Ad-agency president Dan Edwards who, when he goes to Mexico to celebrate his nineteenth wedding anniversary, winds up getting divorced by mistake - whereupon his wife Valerie marries his ... See full summary »
Outlaw Clint Hollister escapes from jail with the help of Marshal Jake Wade, because once Clint did the same for him. Jake left Clint just after, but Clint finds him back and forces Jake to... See full summary »
Charlie Reader is a successful theater agent. He is also successful with young ladies. One day he is visited by his old friend Joe, married with three children. Joe falls in love with ... See full summary »
Danny has been in the army for 4 years, yet all he thinks about is Brooklyn and how great it is. When he returns after the war, he soon finds that Brooklyn is not so nice after all. He is ... See full summary »
Blaise Starrett is a rancher at odds with homesteaders when outlaws hold up the small town. The outlaws are held in check only by their notorious leader, but he is diagnosed with a fatal wound and the town is a powder keg waiting to blow.
This film is basically a remake of Gunga Din (1939) set in the American "Wild West". After filming was completed, the producers discovered they needed to secure the rights to the original story. They were forced to pay a large fee to the copyright owners before the film could be released. See more »
The shown lever-action arms carried by the soldiers were not issued to US units. 1873 saw the initial issuance of trapdoor Springfields, a breech-loading single shot rifle or carbine using a .45 caliber metallic cartridge - the same arms carried by Custers's troopers at Little Bighorn. See more »
Ever since my childhood, the Rat Pack films have been staples on Italian TV – but, curiously enough, not this one!; still, as often happens, its long absence doesn’t necessarily make it a lost gem and, actually, it can now be seen as the least of them! In any case, a legitimate DVD edition of it has just been released in time for the 10th anniversary of Frank Sinatra’s passing – though I had to make do myself with a barely adequate VHS-to-DVD dub for this viewing…but which, surprisingly ran for 117 minutes when the film’s official length is given as 112!
Anyway, personally produced by Sinatra, this emerges as the third version of a Rudyard Kipling story: a sort of GUNGA DIN (1939) parody in Western garb – except that the original already contained strong doses of humor! Old hand W.R. Burnett wrote the script and the necessity here to follow a proper plot renders this less freewheeling than other Rat Peck outings; however, this then results in jarring bouts of violence played alongside revue-style comic sketches! The film’s major set-piece is an extended shootout between the boys and some renegade Indians in a ghost town which culminates in an outburst of fireworks and the shooting of dynamite a' la RIO BRAVO (1959); by the way, Sinatra and Dean Martin had already proved themselves in the genre – most notably with JOHNNY CONCHO (1956) and RIO BRAVO itself respectively (Martin actually became a staple of the gun-and-saddle tradition between 1956 and 1973).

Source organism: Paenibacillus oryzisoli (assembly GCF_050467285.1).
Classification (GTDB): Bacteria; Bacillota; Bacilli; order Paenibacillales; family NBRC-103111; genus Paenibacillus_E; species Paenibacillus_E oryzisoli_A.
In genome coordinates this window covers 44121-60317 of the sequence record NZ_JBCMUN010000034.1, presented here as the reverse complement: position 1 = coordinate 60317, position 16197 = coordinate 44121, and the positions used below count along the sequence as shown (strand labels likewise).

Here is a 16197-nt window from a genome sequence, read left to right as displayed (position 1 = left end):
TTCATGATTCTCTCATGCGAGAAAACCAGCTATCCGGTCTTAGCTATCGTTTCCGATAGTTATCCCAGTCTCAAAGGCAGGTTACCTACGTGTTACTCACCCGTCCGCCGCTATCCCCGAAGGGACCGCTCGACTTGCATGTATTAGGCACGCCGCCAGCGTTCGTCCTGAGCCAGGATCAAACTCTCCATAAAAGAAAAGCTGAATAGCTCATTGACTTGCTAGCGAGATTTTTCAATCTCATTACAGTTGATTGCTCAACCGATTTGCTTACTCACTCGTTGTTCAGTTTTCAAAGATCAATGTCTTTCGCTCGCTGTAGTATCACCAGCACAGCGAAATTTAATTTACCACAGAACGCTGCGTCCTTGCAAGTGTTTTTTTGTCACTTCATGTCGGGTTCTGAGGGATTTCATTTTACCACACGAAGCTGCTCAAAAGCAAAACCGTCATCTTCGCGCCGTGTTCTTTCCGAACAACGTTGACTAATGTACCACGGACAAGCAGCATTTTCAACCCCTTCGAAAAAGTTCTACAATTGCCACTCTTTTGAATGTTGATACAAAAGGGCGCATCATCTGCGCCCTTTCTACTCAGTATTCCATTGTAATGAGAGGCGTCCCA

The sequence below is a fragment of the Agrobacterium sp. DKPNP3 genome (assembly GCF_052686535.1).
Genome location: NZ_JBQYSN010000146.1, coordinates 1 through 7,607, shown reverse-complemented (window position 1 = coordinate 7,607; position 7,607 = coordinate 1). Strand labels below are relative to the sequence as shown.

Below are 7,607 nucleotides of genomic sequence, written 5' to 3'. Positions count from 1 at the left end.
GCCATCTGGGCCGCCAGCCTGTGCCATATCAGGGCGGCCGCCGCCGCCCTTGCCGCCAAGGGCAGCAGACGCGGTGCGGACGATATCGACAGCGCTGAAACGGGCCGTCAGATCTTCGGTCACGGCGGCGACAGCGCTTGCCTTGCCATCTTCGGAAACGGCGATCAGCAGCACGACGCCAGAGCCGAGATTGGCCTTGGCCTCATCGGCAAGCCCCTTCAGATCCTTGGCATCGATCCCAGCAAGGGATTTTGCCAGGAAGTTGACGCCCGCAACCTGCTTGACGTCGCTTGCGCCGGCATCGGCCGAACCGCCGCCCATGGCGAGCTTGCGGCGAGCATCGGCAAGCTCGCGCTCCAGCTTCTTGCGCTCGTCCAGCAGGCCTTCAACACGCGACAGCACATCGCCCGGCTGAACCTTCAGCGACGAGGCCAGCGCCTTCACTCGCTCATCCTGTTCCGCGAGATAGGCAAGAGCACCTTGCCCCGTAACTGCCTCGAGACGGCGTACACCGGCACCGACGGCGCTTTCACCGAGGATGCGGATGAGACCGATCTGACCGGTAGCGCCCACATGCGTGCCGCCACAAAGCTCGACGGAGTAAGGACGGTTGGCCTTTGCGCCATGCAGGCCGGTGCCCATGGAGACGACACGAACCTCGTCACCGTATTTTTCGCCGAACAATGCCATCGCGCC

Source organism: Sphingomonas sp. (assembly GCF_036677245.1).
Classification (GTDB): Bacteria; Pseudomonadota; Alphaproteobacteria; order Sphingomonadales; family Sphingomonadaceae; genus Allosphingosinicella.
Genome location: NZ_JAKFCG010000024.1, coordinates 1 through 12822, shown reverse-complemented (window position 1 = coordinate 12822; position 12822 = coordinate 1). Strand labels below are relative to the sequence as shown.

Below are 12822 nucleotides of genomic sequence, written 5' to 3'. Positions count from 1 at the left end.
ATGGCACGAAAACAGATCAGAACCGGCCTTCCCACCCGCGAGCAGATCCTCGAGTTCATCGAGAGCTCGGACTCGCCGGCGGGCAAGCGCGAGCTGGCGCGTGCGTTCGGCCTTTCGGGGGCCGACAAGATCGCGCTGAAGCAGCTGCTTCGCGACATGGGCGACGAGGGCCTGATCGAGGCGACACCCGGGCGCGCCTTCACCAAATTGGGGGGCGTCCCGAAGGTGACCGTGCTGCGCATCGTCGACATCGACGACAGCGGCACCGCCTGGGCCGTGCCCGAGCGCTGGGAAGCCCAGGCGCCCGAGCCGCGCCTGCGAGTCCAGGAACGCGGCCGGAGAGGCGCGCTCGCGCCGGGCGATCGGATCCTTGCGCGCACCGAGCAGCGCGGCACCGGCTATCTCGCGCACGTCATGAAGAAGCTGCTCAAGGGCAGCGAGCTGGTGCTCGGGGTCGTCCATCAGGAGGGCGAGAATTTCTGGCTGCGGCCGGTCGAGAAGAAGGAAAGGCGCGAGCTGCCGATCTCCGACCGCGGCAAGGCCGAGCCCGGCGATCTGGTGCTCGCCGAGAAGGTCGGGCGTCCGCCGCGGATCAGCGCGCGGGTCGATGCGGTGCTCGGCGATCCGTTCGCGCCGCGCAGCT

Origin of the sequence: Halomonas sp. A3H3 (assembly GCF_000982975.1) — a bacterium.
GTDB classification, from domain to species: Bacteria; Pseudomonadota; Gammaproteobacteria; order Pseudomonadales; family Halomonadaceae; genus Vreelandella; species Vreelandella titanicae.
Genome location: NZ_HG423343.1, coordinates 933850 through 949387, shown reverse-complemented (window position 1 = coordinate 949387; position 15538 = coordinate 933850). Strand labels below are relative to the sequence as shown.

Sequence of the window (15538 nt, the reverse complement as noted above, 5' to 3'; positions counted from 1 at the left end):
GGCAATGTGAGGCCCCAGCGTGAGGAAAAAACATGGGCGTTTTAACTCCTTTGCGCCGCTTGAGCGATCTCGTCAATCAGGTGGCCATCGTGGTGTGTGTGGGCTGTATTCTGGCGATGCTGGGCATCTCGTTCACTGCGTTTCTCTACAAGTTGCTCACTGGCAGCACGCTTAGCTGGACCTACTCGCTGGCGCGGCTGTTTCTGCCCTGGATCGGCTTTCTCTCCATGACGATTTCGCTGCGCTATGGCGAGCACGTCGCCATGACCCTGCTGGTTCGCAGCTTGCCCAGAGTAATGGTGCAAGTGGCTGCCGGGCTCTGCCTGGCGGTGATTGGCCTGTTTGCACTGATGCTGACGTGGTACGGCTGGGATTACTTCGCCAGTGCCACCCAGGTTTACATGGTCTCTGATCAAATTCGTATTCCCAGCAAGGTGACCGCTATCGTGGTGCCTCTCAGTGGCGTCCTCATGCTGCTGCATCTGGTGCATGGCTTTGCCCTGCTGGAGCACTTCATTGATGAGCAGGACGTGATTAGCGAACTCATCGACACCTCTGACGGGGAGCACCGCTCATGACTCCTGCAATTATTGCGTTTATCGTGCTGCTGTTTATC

With this in mind, the repartee among the stars is par for the course: Martin has the old Cary Grant role, Peter Lawford fills in for Douglas Fairbanks Jr. and Sammy Davis Jr., naturally, is Din; as for Joey Bishop’s character, he usually finds himself the brunt of the boys’ jokes. Sinatra himself seems constrained by the martinet role played in GUNGA DIN by Victor McLaglen but, typically, Dino and Davis have fun with their roles. Michael Pate and Henry Silva (as father and son) feature as the rebelling Indians; incidentally, Sinatra and Silva’s next confrontation – later that year in THE MANCHURIAN CANDIDATE – proved far more memorable. It’s also worth pointing out that three of Bing Crosby’s sons appear here as bumbling privates.
Director Sturges was himself a Western expert and had already collaborated with Sinatra on the war adventure NEVER SO FEW (1959); he also did a number of Cavalry vs. Indians-type efforts such as ESCAPE FROM FORT BRAVO (1953) and THE HALLELUJAH TRAIL (1965; which was also largely played for laughs).
P.S. Shortly after this film’s release, Sinatra fell out badly with Lawford (even throwing him down a flight of stairs!) after President Kennedy – who was Lawford’s brother-in-law – choose to stay over at Bing Crosby’s house rather than his (due to recent allegations of Sinatra’s connection with the Mafia being uncovered) and which explains Lawford’s disappearance from subsequent Rat Pack efforts…
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